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Last Updated on October 26, 2018, by eNotes Editorial. Word Count: 2525

Lunch Money, a novel by Andrew Clements (2005), is a realistic story about an ordinary child making extraordinary achievements. The story illustrates how a hardworking boy can have as much effect on the world as any adult—even when adults try to stand in his way.

Someday Greg Kenton is...

(The entire section contains 2525 words.)

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Lunch Money, a novel by Andrew Clements (2005), is a realistic story about an ordinary child making extraordinary achievements. The story illustrates how a hardworking boy can have as much effect on the world as any adult—even when adults try to stand in his way.

Someday Greg Kenton is going to be rich. He has a talent for money, and he has worked hard at earning money since he was in preschool. First he makes money doing household chores and recycling. Later he branches out into several pursuits around his neighborhood, such as lawn mowing, snow shoveling, and dog walking. Greg loves just having money but he also likes spending it, once in a while, on special possessions.

Because Greg is so good with money, he acts as a banker for his family. He lends money to his parents for free as long as they pay it back. If his older brothers, Ross and Edward, want money, they have to return it with interest. The older boys make fun of Greg for this, but it does not stop them from using “the First Family Bank of Greg.”

Shortly after Greg finishes fourth grade, his dad finds some of Greg’s money hidden in a book. The two of them have a talk, and Greg agrees to put his money in the bank where it will be safe and grow by earning interest. When Greg adds up all his money, his dad is shocked to learn he has over three thousand dollars.

One day in fifth grade, Greg forgets his lunch. A school lunch costs two dollars, and Greg only has a dollar fifty with him. He asks his teacher, Mrs. McCormick, if he can borrow fifty cents. Mrs. McCormick says no, but she asks the class if anyone can lend Greg the money. More than half of the kids have two quarters to spare. After Greg borrows the fifty cents he needs, he goes to lunch thinking about how much he likes quarters. Then he realizes half the kids in his school seem to have a quarter or two to spare. He does the math in his head and concludes that hundreds of dollars of extra money come into his school every week.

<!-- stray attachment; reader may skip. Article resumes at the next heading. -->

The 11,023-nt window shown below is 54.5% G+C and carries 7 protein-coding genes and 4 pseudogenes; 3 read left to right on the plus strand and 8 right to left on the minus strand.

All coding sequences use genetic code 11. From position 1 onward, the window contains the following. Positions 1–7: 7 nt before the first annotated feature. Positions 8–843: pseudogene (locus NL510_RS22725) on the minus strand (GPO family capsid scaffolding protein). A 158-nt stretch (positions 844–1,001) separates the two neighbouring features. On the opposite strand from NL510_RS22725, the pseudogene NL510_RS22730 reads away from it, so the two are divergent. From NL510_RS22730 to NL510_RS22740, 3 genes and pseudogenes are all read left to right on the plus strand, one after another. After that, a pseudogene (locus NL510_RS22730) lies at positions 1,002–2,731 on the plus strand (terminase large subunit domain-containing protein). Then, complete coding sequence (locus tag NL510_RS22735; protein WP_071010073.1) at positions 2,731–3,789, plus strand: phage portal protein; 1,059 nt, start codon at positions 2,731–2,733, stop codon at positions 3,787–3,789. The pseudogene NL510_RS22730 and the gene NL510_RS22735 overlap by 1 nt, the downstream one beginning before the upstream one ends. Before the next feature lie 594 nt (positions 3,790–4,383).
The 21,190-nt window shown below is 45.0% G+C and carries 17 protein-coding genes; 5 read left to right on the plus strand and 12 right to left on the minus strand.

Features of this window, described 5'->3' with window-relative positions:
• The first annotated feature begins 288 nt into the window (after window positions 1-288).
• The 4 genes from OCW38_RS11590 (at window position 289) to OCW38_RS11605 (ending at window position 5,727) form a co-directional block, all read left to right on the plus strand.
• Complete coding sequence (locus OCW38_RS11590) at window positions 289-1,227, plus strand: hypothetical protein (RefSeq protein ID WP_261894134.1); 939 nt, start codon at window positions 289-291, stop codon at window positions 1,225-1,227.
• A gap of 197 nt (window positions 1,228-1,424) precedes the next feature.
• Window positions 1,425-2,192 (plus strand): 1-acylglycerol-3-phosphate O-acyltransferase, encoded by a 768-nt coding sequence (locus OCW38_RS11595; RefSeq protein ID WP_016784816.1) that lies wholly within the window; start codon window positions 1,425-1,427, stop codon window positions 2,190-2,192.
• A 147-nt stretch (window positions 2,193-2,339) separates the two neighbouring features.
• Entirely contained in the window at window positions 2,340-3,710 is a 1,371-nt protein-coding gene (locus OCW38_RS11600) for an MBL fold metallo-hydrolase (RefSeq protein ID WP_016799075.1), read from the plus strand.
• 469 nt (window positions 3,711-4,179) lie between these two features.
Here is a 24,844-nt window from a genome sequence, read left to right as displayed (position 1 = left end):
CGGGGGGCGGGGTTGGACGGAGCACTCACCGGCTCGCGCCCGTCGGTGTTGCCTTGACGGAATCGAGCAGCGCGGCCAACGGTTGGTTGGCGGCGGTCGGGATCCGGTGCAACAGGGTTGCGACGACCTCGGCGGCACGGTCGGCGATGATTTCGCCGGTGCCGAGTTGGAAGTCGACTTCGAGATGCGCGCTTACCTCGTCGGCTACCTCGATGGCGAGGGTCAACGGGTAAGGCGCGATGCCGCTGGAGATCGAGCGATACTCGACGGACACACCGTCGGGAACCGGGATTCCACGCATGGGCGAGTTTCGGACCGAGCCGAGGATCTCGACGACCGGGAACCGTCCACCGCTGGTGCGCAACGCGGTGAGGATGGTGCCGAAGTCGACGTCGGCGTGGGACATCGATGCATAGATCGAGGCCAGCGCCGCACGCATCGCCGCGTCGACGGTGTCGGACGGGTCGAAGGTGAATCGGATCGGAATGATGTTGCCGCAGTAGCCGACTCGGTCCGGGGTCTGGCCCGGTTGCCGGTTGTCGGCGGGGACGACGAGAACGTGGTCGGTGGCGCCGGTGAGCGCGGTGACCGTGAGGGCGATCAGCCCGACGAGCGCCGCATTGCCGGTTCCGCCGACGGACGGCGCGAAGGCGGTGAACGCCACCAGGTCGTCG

The next day, Greg starts selling candy and gum. He makes good money, but he knows kids take it into their classrooms, which is against the rules. He does not want to get in trouble, so he switches to selling toys. With his mom’s permission, he uses her credit card to buy some toys on the Internet. He sells them quickly, then turns around and buys more. The second batch does not sell as fast because the kids get tired of the toys. Also, the principal tells Greg he cannot continue his business because his toys distract kids at school. Instead of getting discouraged, Greg decides to sell something teachers like: books.

By the beginning of sixth grade, Greg has written, illustrated, printed, and begun selling his first comic book, Creon: Return of the Hunter. It is the first book in several series of stories he has planned. He calls his books Chunky Comics because his books are short and sturdy. It took him a lot of effort to make the first one, and he is proud of it. More importantly, he is sure it is a good business plan. Although it is time consuming to create books, there is little cost involved. Each twenty-five-cent book makes him twenty-three cents of profit.

He is doing well until his neighbor, Maura Shaw, begins making books too. Greg has never liked Maura, who has been his rival since they were toddlers. She copies what Greg does, and she is usually just as good at it—or better. In the past, she has taken Greg’s business ideas and managed to take his customers by selling at a lower cost. Once she also came up with an idea of her own, making and selling potholders.

Maura obviously stole the comic book idea from Greg, but that will not matter to customers. Her book, The Lost Unicorn, is good, and Greg knows people will buy it. In math class, he confronts Maura and shouts at her; Maura shouts right back. Greg calls Maura a thief, and Maura calls Greg a money-grubber. Overcome, Greg begins to tear up a copy of her book. Maura freaks out and tries to grab it back. In the process, she hits Greg in the face, giving him a bloody nose.